claimed that I blushed. Maybe I did. Even in the White House, many times, he and Eddie would get into these dirty stories, and then roar with laughter when they claimed that I was blushing. There was no deep conversation of any kind. Those two men were quite good judges, Caskie Collet, and Al Ridge. But nothing of any depth was discussed even when we would stop for a half an hour to have a bite to eat. Just small talk.

FUCHS: What were your impressions of him as a poker player?

GRANOFF: He was a good poker player, and I never was, by the way. I think I told you that--maybe I didn't--if held sit next to me, held lean over and look at my cards and say, "I got you beat already."

FUCHS: Did he like to drink?


GRANOFF: Yes, and he did have pinkish color in his cheeks, but never drank to the extent to where he would be in any way offensive. Never. He knew his limits. The limit was then--he could drink.

FUCHS: How did your relationship with Eddie Jacobson develop over the period?

GRANOFF: Well, I told you we got started by playing gin rummy, but the real start was when he bought, I've forgotten the year, when he decided to buy that store. I represented him. Later on, he got mad at me because I wouldn't charge him anything. It wasn't much work at all. It was a simple matter. He more than paid me back, you know, suits and shirts and socks and pajamas and what have you. And we got to know each other pretty well, pretty well. Then he would come in with little legal matters after he bought the store. It didn't amount to anything


and I would always take care of him. I never sent him a bill. He sent me all of these other things, and never sent me a bill. We were very, very close. We would talk about our families and things of that kind. But we never discussed Jewish questions or anything of that kind. We'd see each other maybe once a week for lunch at Bretton's or some other place--it wasn't known as Bretton's then, it was known by some other name. Until I had that call from Washington, which I told you about.

FUCHS: This call came in what month and year?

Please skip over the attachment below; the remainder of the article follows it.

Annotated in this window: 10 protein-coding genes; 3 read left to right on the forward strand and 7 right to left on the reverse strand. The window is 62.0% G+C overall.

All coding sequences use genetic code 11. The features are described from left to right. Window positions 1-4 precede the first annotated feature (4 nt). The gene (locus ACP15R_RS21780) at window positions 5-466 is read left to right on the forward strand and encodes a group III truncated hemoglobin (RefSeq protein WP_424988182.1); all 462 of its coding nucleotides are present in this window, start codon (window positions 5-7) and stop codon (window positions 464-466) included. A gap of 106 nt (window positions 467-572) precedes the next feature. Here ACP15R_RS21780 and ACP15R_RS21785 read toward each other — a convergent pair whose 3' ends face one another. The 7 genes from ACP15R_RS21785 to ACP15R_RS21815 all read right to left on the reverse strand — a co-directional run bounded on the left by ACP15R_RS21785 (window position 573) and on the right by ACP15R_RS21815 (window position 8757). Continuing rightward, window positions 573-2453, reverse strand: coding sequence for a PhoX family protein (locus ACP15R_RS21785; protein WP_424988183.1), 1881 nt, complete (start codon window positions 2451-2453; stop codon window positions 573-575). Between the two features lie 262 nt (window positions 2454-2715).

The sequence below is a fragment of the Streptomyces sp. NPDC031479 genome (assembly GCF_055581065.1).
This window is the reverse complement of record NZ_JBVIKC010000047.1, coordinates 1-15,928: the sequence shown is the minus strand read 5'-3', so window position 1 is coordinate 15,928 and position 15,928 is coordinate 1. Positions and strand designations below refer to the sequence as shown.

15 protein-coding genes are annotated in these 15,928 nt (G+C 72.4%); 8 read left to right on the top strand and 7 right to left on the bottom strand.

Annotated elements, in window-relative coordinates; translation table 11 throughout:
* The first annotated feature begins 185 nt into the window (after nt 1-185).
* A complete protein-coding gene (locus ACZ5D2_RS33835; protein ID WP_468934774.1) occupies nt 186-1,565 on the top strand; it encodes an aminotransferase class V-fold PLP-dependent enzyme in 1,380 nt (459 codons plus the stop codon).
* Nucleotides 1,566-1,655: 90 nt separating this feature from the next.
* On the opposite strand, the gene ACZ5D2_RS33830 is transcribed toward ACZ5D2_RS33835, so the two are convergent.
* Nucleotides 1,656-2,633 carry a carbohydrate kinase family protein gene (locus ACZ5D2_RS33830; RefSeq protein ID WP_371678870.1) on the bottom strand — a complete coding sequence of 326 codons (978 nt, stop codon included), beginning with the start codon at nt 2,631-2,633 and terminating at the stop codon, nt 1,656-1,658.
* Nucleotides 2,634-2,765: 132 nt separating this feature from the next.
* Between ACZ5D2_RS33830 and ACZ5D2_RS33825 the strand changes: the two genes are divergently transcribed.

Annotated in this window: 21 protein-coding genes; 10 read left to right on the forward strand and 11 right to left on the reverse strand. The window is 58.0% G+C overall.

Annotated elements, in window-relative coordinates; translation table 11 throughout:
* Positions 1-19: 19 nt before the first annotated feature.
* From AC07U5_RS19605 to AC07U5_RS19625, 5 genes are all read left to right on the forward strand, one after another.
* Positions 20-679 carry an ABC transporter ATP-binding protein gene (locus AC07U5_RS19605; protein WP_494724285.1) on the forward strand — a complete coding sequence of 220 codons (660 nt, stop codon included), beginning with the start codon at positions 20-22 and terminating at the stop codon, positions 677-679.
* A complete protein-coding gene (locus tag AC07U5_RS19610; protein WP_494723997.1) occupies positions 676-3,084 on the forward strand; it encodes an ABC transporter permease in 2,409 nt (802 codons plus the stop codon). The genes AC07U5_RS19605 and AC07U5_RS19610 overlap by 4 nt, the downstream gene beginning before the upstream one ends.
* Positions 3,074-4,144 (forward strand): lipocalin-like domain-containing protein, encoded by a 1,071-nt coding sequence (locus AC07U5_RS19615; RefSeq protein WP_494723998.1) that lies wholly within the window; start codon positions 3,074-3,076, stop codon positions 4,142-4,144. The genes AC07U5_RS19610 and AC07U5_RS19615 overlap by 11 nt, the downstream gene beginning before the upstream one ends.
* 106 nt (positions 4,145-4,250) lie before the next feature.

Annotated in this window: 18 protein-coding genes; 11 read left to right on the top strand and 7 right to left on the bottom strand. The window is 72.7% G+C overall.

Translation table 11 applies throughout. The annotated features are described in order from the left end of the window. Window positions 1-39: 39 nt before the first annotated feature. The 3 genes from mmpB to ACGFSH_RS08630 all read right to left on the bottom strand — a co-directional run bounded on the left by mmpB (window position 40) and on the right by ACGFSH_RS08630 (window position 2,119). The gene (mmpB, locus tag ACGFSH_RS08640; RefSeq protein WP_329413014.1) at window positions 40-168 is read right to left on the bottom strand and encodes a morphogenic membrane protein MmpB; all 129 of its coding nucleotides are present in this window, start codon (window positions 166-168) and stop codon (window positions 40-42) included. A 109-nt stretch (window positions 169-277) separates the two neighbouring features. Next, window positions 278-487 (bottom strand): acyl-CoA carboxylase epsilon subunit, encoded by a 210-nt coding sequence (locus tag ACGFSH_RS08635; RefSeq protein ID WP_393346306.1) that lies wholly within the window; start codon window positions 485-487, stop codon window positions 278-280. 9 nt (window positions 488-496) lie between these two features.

GRANOFF: To the best I know now, I may have a record of it, but it came in, I would say, around in June of 1947. May or June, my guess now is that it was June, 1947, from Maurice Bisgyer, who started talking, and Frank was on another extension. Maurice was executive vice-president and Frank was president. I had served under


them and we knew each other very, very well, almost intimately.

FUCHS: Did you hold office at that time in this area?

GRANOFF: Yes, I did, some commission or something . . .

FUCHS: . . . of Bínai Bírith?

GRANOFF: Yes. I was called on frequently on their problems in this area, and I was most active, not only locally but nationally, in Bínai Bírith. He called up and we started, "How are you," and so on. He said, "Frank is on another line. Do you know a man by the name of Jacobs?" He said everything excepting "Jacobson." "A man by the name of Jacobs, Jacobstein, or something like that, who is supposed to be a very close friend of President Truman?"

I said, "Yes, you mean a man named Eddie Jacobson."


Well, at that time it was too early for the partition business, but he wanted to discuss with him the matter of the hundred thousand refugees, the refugee problem, to persuade Britain to lift up the bars and let these poor refugees go in.

I said, "I'll talk to him and let you know."

I called up Eddie and he said, "Sure I'll talk to him. He, like Truman, cussed a blue streak. Every word was a damn or a hell or something else. "I don't know what in the hell I can do, but sure I'll meet him." He passed it off as if it was nothing.

I made the appointment and Frank and Maurice came to Kansas City, and I had these two gentlemen meet. Once in a while he talked to me about going to see Truman, but he couldn't get anywhere. He could with Truman, but Truman couldn't get anywhere with Britain, you


see, on this refugee problem. And gradually, of course we fell into this partition business.

FUCHS: Now, Bisgyer and Goldman were both New Yorkers?

GRANOFF: No, Goldman was a Massachusetts man, that town close to Boston, I've forgotten, Iíll get it for you later.

FUCHS: Lowell?

GRANOFF: Lowell, yes. And Bisgyer originated in New York.

FUCHS: They called you from New York?

GRANOFF: No, this was in Washington, because the home office of Bínai Bírith was in Washington.

FUCHS: Now, how had Eddie Jacobson come to their attention, do you know?

GRANOFF: I guess I know, but I can't tell you right this minute. I'm sure they told us but I


can't remember.

FUCHS: Now, when you met in Kansas City, do you have a recollection of the meeting?

GRANOFF: Oh, I was with them the several hours they were here, then they flew back. Eddie agreed to see Truman, and did, of course. And he continued to see him, and then of course, gradually came to the partition business.

FUCHS: Do you remember when he first saw Mr. Truman about the refugee problem?

GRANOFF: I would imagine within a week thereafter.